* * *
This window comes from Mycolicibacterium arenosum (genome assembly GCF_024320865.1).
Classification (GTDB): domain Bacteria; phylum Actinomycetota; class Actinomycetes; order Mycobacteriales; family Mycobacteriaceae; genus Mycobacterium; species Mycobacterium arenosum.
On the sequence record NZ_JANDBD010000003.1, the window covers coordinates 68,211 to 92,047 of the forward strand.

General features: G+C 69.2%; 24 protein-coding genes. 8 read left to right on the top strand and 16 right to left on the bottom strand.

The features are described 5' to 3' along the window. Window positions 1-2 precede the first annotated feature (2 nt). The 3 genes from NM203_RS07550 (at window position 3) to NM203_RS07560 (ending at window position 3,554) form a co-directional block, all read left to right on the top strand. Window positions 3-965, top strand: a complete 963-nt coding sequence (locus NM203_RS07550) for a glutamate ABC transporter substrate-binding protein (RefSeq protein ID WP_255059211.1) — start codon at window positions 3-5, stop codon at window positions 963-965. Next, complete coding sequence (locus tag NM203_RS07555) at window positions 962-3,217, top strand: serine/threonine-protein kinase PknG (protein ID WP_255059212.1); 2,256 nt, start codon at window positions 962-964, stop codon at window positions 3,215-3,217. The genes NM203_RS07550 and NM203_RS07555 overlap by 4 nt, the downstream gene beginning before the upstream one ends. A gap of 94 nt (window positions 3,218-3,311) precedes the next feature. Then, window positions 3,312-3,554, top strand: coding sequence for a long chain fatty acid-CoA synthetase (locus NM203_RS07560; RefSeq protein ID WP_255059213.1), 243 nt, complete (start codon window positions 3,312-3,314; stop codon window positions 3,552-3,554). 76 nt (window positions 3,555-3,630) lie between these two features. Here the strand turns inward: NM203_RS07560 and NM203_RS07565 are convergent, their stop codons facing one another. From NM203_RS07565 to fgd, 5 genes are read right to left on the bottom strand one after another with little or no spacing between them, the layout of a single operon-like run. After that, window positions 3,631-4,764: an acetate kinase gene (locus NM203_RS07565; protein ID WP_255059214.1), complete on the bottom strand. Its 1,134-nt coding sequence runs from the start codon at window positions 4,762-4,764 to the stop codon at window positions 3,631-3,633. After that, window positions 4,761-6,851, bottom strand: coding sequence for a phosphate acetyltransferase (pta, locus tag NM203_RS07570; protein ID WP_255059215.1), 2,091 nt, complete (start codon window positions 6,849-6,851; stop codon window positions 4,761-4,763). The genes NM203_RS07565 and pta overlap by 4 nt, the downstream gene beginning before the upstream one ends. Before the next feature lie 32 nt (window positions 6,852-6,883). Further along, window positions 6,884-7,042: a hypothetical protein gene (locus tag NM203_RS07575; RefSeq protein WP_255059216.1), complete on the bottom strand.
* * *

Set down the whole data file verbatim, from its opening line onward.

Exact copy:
This window comes from Mycolicibacterium arenosum (genome assembly GCF_024320865.1).
Classification (GTDB): domain Bacteria; phylum Actinomycetota; class Actinomycetes; order Mycobacteriales; family Mycobacteriaceae; genus Mycobacterium; species Mycobacterium arenosum.
On the sequence record NZ_JANDBD010000003.1, the window covers coordinates 68,211 to 92,047 of the forward strand.

General features: G+C 69.2%; 24 protein-coding genes. 8 read left to right on the top strand and 16 right to left on the bottom strand.

The features are described 5' to 3' along the window. Window positions 1-2 precede the first annotated feature (2 nt). The 3 genes from NM203_RS07550 (at window position 3) to NM203_RS07560 (ending at window position 3,554) form a co-directional block, all read left to right on the top strand. Window positions 3-965, top strand: a complete 963-nt coding sequence (locus NM203_RS07550) for a glutamate ABC transporter substrate-binding protein (RefSeq protein ID WP_255059211.1) — start codon at window positions 3-5, stop codon at window positions 963-965. Next, complete coding sequence (locus tag NM203_RS07555) at window positions 962-3,217, top strand: serine/threonine-protein kinase PknG (protein ID WP_255059212.1); 2,256 nt, start codon at window positions 962-964, stop codon at window positions 3,215-3,217. The genes NM203_RS07550 and NM203_RS07555 overlap by 4 nt, the downstream gene beginning before the upstream one ends. A gap of 94 nt (window positions 3,218-3,311) precedes the next feature. Then, window positions 3,312-3,554, top strand: coding sequence for a long chain fatty acid-CoA synthetase (locus NM203_RS07560; RefSeq protein ID WP_255059213.1), 243 nt, complete (start codon window positions 3,312-3,314; stop codon window positions 3,552-3,554). 76 nt (window positions 3,555-3,630) lie between these two features. Here the strand turns inward: NM203_RS07560 and NM203_RS07565 are convergent, their stop codons facing one another. From NM203_RS07565 to fgd, 5 genes are read right to left on the bottom strand one after another with little or no spacing between them, the layout of a single operon-like run. After that, window positions 3,631-4,764: an acetate kinase gene (locus NM203_RS07565; protein ID WP_255059214.1), complete on the bottom strand. Its 1,134-nt coding sequence runs from the start codon at window positions 4,762-4,764 to the stop codon at window positions 3,631-3,633. After that, window positions 4,761-6,851, bottom strand: coding sequence for a phosphate acetyltransferase (pta, locus tag NM203_RS07570; protein ID WP_255059215.1), 2,091 nt, complete (start codon window positions 6,849-6,851; stop codon window positions 4,761-4,763). The genes NM203_RS07565 and pta overlap by 4 nt, the downstream gene beginning before the upstream one ends. Before the next feature lie 32 nt (window positions 6,852-6,883). Further along, window positions 6,884-7,042: a hypothetical protein gene (locus tag NM203_RS07575; RefSeq protein WP_255059216.1), complete on the bottom strand.